Well-informed decision-making around the use of blood products in cats requires the veterinary clinician to carefully balance the clinical benefit to the recipient cat, the suitability and welfare of the donor cat, and ethical justification for the procedure. The aim of these new guidelines is both to facilitate this process and help to ensure that the health and wellbeing of recipient and donor cats is equally prioritised.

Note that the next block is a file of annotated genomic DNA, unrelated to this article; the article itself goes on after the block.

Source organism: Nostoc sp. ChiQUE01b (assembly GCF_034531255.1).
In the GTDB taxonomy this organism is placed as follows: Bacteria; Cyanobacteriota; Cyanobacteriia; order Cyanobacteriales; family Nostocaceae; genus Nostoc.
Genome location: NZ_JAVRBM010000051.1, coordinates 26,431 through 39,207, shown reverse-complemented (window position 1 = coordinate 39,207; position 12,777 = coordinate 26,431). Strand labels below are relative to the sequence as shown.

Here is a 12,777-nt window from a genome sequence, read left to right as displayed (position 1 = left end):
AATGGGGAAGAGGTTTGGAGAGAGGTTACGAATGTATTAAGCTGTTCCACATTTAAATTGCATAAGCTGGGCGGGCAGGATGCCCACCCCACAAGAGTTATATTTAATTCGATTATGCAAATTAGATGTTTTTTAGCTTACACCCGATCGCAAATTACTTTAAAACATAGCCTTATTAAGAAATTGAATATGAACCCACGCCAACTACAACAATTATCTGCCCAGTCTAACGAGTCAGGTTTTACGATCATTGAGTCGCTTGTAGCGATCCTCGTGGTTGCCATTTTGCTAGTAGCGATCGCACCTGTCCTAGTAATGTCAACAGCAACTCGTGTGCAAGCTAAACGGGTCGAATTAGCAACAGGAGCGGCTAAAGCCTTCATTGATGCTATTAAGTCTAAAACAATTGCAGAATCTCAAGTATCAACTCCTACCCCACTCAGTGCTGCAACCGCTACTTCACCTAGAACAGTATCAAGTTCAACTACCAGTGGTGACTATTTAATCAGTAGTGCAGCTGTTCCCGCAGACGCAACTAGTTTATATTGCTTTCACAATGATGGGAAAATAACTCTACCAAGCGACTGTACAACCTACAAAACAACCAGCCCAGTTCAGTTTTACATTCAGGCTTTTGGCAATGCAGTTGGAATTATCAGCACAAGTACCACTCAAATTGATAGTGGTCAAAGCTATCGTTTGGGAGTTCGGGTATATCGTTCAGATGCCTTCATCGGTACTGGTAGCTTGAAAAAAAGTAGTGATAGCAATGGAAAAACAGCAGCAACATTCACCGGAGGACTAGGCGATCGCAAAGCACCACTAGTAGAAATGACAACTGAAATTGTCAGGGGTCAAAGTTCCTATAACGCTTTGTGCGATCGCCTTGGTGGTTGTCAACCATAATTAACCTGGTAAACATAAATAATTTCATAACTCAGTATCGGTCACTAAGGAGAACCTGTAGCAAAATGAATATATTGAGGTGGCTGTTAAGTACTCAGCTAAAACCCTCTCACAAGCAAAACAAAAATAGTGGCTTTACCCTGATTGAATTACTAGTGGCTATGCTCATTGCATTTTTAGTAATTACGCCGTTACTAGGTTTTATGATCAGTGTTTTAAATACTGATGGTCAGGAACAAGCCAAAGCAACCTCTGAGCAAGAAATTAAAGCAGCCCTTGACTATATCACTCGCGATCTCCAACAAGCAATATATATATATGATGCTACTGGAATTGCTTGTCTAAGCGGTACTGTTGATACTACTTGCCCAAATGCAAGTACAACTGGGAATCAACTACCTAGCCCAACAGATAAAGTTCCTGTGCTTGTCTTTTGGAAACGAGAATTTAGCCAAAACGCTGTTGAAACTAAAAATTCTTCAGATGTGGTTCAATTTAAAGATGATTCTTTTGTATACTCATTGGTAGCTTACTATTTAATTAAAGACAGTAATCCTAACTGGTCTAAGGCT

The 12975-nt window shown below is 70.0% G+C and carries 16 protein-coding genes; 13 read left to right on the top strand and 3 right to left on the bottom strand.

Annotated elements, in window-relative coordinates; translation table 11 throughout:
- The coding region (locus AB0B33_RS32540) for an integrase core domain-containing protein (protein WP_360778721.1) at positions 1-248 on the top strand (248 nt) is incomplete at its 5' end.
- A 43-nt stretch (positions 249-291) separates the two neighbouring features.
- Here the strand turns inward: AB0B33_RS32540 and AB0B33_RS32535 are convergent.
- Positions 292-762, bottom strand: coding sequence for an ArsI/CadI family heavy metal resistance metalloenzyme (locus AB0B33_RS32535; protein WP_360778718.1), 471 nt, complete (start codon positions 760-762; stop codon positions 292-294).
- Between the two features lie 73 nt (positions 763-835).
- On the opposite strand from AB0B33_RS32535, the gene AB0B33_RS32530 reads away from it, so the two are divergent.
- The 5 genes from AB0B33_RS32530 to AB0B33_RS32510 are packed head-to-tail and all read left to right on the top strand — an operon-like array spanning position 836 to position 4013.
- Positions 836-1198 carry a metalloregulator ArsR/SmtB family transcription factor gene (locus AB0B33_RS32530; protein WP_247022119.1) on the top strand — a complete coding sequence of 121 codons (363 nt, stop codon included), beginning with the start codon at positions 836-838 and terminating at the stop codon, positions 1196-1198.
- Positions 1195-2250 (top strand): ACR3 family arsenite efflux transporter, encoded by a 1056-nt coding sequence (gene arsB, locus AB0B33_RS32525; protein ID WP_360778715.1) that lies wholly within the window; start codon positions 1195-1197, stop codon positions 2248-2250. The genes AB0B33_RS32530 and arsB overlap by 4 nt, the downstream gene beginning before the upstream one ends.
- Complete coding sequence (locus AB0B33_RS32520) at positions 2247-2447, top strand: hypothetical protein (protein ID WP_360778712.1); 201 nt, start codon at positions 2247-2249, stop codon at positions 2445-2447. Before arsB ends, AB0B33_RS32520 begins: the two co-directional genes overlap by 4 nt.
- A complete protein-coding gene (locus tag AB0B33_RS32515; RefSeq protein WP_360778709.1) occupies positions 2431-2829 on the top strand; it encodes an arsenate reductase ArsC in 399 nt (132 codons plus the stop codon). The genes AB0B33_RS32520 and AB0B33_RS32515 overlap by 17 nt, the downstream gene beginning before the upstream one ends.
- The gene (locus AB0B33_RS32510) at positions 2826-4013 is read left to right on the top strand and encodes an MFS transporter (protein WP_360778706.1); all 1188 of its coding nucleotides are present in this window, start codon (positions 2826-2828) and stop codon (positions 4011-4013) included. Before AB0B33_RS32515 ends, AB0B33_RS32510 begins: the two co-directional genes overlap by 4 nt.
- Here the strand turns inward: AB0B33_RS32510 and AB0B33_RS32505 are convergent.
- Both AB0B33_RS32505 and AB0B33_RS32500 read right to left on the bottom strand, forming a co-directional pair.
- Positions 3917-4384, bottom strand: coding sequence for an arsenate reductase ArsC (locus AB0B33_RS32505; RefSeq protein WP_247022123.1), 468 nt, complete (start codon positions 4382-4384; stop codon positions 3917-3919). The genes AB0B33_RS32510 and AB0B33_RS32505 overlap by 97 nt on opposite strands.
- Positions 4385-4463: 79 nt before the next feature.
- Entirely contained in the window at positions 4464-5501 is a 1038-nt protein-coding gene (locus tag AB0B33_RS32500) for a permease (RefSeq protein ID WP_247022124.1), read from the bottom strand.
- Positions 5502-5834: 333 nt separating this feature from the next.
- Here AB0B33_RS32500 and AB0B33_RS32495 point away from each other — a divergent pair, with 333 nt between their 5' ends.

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References


1. Taylor S, Spada E, Callan MB, et al. 2021 ISFM consensus guidelines on the collection and administration of blood and blood products in cats. J Feline Med Surg 2021; 23: 410-432. Available at: https://journals.sagepub.com/doi/full/ 10.1177/1098612X211007071